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14 the Tower of London. The proposed studys goal is to begin this process. As discussed next, an effective procedure for examining this relatio nship in young children is the microgenetic method. Microgenetic Method Determ ining the course of change of performance is possibly the most fundamental issue in the study of cognitive development (Miller & Coyle, 1999; Siegler, 1995). Typical crosssectional studies allow researchers to determin e age differences, and longitudinal studies allow researchers to determine what changes have o ccurred over a more extended time period but do not yield shorter term informati on on the progression of change occu rring as a child develops the ability to solve particular types of problems (Siegler & Stern, 1998). However, the microgenetic method can yield such information (Siegler & Chen, 1998). Therefore, the microgenetic method is an effective technique for examining executi ve functioning and strate gy usage. Furthermore this data can be used to examine the relations hip between sleep and executive functioning and strategy usage. According to Siegler (1995,) strategies could be unc overed by analyzing the path, breadth, rate, variability, and sources of ch ange of the attempted solutions by using the detailed analysis of responses during the peri od of problem solving. This study will use the microgenetic method to examine childrens exec utive functioning performance and strategy usage on the Tower of London (TOL) task (description below). The microgenetic method has been suggested as a way to directly observe changes in behavior (Kuhn & Phelps, 1982). It has been defined as a technique that covers the entire period of change, contains frequent te sting sessions relative to the peri od of change, and involves in depth, trial-by-trial analyses (Siegler & Crow ley, 1991). Kuhn and Phelps (1982) advocated increasing the rate of change by giving the pa rticipants many opportunities to engage in the behavior being studied over a brief period of time. Concentrated exposure to a task may improve the likelihood of observing the process of change if it occurs (Kuhn, 1995).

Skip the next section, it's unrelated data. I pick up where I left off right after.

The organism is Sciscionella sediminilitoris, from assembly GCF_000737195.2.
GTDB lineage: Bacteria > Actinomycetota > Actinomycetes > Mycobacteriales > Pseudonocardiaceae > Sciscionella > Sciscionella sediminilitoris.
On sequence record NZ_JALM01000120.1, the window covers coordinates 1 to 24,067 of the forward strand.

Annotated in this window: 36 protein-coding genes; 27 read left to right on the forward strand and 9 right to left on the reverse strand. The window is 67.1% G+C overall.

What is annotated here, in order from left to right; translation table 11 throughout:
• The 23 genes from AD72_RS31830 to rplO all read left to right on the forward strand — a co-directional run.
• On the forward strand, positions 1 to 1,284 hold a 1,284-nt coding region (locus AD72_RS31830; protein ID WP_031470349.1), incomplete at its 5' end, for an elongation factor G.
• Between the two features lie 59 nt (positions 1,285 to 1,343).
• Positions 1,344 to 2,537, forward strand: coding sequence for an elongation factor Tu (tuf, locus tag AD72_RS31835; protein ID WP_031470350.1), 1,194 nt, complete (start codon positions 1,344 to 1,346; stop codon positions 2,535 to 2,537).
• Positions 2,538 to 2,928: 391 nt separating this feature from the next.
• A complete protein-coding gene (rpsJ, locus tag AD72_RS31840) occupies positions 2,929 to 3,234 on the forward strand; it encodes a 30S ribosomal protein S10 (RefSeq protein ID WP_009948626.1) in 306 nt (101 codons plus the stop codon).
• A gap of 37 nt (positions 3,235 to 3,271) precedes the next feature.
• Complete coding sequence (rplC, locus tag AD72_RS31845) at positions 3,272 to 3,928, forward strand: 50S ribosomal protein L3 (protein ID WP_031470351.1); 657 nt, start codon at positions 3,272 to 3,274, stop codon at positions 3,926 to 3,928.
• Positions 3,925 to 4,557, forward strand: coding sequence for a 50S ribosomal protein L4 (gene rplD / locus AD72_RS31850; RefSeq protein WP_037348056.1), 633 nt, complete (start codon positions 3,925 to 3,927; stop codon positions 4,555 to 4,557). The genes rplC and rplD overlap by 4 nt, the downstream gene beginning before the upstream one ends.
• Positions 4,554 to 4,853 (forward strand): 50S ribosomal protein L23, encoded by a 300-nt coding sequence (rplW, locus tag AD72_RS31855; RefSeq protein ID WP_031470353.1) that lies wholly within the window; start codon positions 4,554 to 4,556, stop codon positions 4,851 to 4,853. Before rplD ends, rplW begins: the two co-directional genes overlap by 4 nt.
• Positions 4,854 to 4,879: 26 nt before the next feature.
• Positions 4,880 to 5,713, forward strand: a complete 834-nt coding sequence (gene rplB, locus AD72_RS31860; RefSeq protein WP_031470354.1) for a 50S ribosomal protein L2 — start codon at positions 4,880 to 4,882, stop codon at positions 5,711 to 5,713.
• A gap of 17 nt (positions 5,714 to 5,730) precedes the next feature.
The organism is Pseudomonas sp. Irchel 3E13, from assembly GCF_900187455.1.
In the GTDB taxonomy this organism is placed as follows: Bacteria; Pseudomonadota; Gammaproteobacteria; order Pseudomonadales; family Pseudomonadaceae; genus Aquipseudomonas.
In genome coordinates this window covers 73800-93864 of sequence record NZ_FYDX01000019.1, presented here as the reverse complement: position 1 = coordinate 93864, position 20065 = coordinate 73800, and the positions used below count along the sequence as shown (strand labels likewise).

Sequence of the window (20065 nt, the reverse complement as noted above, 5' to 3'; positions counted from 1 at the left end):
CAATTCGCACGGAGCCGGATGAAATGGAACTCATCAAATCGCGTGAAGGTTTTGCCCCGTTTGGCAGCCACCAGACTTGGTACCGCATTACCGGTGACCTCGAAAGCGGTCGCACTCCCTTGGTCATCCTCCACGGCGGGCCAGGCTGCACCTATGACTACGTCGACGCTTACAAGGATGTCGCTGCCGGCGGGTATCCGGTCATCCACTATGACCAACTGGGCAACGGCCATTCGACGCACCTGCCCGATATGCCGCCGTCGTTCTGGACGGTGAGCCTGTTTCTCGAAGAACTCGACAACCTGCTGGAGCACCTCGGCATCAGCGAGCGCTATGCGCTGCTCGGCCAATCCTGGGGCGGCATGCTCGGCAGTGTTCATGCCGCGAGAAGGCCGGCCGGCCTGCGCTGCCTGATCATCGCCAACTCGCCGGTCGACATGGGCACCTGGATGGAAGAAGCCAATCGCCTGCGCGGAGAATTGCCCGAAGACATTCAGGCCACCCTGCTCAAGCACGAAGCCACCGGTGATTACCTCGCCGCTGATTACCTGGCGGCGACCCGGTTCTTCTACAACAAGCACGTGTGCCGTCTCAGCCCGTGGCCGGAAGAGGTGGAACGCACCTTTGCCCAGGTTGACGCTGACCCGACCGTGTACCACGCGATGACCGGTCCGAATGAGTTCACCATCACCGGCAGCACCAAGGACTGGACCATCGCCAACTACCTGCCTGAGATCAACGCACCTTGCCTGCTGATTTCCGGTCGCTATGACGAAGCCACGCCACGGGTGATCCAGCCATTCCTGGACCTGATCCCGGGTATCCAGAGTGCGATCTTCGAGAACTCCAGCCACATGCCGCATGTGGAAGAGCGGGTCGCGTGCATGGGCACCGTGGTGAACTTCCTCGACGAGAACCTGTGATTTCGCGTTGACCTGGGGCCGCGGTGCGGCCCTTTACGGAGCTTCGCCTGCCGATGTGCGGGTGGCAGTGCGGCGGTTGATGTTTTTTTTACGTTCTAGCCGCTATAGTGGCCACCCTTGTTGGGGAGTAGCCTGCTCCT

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15 The microgenetic method is valuable for unde rstanding variability and consistency in patterns (Siegler & Crowley, 1992). For example, McNamara (2000) tested preschool childrens problem solving ability microgenetically using the TOL task. The 20 children who completed the study significantly improved over the course of 6 sessions, solving 44% of the problems in the first session and 80% in the la st session. Individual participants patterns of change fell into 3 categories: 1) gradual improvement; 2) abru pt, marked, and sustained improvement; and 3) little improvement. The comparison of the three groups seemed to indicate that some children were utilizing more complex st rategies more quickly and more consistently, as indicated by solving more complex problems in earlier sessions, than were other childre n. Alibali (1999) also found varying patterns of acquisition using the To wer of Hanoi. Strategy response patterns will be carefully examined in the proposed study. Strategy Many different researchers have studied executive functioning using problem solving and proposed theories to explain the strategies us ed in problem solving (e.g., Coyle & Bjorkland, 1997; Paiget 1976; Siegler, 1995). Defining a strategy is difficult because strategies can be task specific or more general. However, strategy use involves a combinati on of an individuals knowledge, conscious mental operations, and auto matic processes (Bjork lund & Harnishferger, 1990). An additional difficulty is developing a procedure for studying strategy. The microgenetic method provides an effec tive way to study strategy and has given interesting insights into young ch ildrens strategy use. Res earch has consistently found variability in a childs strate gy selection (Siegler, 2007). Sieg ler (1994) argued that conflicts between new strategies and older strategies explain the large amount of variability previous studies have found because children have acce ss to and employ several strategies. With increasing experience on a problem, some strategies are used more, and other strategies are used